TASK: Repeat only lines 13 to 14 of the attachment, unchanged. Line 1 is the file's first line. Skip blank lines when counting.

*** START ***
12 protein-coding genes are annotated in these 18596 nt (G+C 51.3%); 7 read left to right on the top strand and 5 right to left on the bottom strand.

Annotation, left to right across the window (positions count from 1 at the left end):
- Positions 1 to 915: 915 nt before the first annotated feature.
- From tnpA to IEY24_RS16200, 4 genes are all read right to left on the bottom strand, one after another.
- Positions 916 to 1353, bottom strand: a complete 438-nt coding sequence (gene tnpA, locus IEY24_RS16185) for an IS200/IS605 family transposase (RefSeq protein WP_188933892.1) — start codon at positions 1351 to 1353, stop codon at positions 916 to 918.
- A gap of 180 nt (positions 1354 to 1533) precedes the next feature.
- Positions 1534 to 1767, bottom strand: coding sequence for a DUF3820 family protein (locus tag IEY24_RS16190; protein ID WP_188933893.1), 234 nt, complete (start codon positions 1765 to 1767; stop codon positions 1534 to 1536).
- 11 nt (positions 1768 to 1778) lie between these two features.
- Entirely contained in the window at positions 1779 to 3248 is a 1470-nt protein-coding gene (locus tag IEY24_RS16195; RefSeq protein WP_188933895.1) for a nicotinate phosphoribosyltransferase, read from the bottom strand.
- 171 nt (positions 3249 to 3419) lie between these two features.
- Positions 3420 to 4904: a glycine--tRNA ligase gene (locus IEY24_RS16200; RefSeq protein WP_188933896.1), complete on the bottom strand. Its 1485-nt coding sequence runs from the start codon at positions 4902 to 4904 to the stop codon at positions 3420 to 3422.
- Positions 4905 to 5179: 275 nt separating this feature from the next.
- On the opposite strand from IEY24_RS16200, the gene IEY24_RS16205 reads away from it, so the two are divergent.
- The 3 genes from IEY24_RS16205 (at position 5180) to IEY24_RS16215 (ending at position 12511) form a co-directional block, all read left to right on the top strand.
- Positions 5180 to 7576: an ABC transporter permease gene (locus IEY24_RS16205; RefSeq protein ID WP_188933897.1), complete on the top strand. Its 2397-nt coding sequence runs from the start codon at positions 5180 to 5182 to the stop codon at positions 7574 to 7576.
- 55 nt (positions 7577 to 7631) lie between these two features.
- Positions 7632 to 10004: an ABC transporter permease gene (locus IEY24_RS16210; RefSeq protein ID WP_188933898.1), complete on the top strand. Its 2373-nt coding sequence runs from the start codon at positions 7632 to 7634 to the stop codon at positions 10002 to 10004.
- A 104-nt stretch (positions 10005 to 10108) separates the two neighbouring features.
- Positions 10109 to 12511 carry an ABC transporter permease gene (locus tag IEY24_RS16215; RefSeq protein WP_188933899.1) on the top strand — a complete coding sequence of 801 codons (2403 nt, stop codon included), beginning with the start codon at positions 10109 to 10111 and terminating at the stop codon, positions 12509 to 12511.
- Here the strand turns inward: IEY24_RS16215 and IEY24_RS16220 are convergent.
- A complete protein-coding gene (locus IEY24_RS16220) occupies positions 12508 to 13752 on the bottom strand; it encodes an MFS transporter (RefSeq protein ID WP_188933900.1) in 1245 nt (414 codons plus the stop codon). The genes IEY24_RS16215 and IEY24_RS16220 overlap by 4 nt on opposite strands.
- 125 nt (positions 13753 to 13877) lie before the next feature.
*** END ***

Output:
- On the opposite strand from IEY24_RS16200, the gene IEY24_RS16205 reads away from it, so the two are divergent.
- The 3 genes from IEY24_RS16205 (at position 5180) to IEY24_RS16215 (ending at position 12511) form a co-directional block, all read left to right on the top strand.